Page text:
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Posts Tagged ‘Education’

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I find this rather exciting!

The National Library of Australia has thrown open its sacred doors and allowed us to go treasure hunting for text, images and media.

You can search newspapers back to 1803 and read articles, you can search for an image and purchase a print, you can play with maps.

Honestly, if you are teaching a Social Studies/Human Society & Its Environment class you need to click the link and play with the wonders the National Library have unearthed for us. Or, send the students there armed with an assignment to, for instance, create a timeline of events surrounding the Federation of Australia.

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Ahhh, television. Waiting for your program guide to come out so you can work out when the ‘boring nights’ are on so you can catch up on homework. Scheduling late meetings or weekend events around the almighty will of the channel programmers.  Not knowing if tonights episode is actually a repeat, again, checking the Guide.

Chances are, if you are into TV for entertainment, or just love the documentaries, your life has been ruled more by the TV Guide then The Bible.

Now that all commerial and non-commercial ‘free-to-air’ (which now includes free-to-digital) stations have their online components set up, YOU CAN leave the Guide to those who feel the need to vote for the Logies, and take back your life!

What happens is – when a station buys the broadcasting rights to a program, they will (in most cases, though not all) buy the digital rights for a set period of time and make it available online.

Huzzah!

This means, if I miss the last episode of ‘Blood, Sweat & T-Shirts’ (which I did) I can hop onto iView (because it was on the ABC) and watch it up to a few weeks after it was aired.

This also means that shows with a large Geek following, such as ‘Doctor Who’ can be online days before it is actually broadcast on the ABC. (Yes, I watch a lot of ABC…)

Thirdly, if there is a series that will work better online then broadcast via the usual means, such as ABC’s new series ‘Bluebird’, they can chose to do that and not even screen it on ABC, ABC2 or ABC3 (the last two being digital channels).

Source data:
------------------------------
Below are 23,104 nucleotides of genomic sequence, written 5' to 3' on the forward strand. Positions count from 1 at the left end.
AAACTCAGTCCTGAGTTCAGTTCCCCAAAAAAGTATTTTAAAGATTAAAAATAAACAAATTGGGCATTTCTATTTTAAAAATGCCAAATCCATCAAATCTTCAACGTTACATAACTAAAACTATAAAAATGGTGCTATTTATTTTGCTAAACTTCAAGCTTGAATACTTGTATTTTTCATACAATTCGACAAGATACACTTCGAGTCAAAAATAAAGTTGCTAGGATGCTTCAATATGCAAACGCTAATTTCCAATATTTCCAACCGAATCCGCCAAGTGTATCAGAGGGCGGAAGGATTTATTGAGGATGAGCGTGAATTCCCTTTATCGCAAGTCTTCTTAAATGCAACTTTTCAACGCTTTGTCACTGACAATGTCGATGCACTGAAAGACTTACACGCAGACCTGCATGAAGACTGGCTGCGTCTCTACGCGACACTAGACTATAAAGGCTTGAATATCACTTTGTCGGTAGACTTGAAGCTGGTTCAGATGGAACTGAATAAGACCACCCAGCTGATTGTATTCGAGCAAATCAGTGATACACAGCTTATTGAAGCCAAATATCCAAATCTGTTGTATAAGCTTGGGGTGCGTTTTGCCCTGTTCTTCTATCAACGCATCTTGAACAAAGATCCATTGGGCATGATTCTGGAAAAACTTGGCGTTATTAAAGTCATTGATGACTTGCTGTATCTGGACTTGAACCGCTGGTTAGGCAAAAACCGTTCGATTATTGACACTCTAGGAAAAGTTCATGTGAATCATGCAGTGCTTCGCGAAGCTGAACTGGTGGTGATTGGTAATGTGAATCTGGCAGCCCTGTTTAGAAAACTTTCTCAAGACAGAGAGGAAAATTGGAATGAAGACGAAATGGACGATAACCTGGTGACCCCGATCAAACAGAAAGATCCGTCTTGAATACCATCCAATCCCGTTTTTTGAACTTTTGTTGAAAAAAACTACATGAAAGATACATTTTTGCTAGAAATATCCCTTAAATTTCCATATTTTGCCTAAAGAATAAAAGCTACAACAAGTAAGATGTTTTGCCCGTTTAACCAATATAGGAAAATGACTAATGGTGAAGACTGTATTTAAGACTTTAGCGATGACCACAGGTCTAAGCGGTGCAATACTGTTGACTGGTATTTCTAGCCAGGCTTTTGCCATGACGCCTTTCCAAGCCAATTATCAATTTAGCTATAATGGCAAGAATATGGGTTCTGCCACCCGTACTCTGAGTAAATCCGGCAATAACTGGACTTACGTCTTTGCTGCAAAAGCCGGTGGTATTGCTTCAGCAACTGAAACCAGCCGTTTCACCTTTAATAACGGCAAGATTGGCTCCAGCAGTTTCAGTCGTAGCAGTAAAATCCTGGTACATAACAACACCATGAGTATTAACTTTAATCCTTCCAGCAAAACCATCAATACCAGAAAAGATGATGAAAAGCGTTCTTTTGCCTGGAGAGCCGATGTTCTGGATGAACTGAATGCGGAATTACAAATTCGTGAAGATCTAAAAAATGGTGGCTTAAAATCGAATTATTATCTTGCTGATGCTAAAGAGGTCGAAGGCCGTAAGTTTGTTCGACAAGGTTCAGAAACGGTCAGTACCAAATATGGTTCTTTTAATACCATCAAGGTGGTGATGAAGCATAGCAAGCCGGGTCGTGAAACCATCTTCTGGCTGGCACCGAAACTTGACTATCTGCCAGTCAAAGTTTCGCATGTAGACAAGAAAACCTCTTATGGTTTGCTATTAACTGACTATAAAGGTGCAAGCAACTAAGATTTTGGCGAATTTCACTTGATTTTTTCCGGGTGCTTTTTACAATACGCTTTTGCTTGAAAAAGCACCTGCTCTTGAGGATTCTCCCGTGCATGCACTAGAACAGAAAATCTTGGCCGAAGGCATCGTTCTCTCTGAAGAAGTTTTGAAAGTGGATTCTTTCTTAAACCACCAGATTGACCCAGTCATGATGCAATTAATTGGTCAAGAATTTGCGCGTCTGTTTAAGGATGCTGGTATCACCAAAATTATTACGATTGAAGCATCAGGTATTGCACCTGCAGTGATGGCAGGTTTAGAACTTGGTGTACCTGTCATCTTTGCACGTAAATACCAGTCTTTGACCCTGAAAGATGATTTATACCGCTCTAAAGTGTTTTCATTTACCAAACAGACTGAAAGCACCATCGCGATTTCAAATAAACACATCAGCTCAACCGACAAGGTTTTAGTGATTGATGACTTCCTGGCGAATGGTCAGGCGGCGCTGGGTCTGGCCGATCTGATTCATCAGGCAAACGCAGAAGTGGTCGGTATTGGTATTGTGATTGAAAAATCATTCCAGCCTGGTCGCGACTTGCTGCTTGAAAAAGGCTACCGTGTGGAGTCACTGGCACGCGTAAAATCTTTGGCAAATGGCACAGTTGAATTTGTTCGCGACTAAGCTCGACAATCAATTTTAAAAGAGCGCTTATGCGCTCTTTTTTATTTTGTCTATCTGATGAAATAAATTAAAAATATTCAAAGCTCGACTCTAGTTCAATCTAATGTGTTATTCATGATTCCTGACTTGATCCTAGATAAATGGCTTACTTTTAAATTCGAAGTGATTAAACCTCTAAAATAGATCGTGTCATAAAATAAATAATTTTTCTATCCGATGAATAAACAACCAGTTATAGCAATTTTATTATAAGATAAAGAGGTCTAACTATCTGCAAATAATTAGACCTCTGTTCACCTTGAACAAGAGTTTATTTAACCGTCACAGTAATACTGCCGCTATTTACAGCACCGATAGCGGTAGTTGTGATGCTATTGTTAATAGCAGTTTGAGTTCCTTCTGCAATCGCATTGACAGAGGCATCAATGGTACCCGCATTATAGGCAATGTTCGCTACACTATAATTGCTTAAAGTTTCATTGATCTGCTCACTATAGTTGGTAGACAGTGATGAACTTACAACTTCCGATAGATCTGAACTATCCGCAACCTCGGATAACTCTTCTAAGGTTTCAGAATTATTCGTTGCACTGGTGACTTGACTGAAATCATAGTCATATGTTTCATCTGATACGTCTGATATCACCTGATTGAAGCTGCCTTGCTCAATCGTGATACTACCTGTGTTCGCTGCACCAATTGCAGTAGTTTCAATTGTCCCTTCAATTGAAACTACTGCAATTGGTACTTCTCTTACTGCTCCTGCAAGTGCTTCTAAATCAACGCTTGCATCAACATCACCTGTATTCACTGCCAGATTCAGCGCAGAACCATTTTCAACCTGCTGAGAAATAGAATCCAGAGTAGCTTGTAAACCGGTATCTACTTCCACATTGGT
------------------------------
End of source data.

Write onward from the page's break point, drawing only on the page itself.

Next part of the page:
What does this mean for teachers?

You might watch ‘Law & Disorder’ on SBS and decide the episode might be useful additional material for a topic you are covering in class – you then can either show the episdoe in class, or even give instructions for your students to view it on their own time before having a class discussion on the topic.

Very useful!

So who pays?

We do – in most cases the stations are either funded by the government, and therefore we pay in our taxes; or ‘advertising breaks’ are inserted into the online version, much the same as on regular commerical TV.

What technology do you need?

In most cases, you will already have everything to watch from a computer screen. If you want to watch from a standard TV, you can purchase a ‘computer to tv’ magic-box for around AUD$100 (here‘s the long and technical verion in an article).

Come to think of it… this also makes learning to program a VCR defunct… even better!

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website: What does 21st century learning look like?

Education.au offers participants an exclusive opportunity to hear, discuss and debate with leading educators and technologists about 21st century learning.

The seminar provides an occasion for educators, academics, researchers, policy makers, curriculum designers, IT industry, digital media developers who represent a diversity of views and approaches, to meet and discuss the challenge.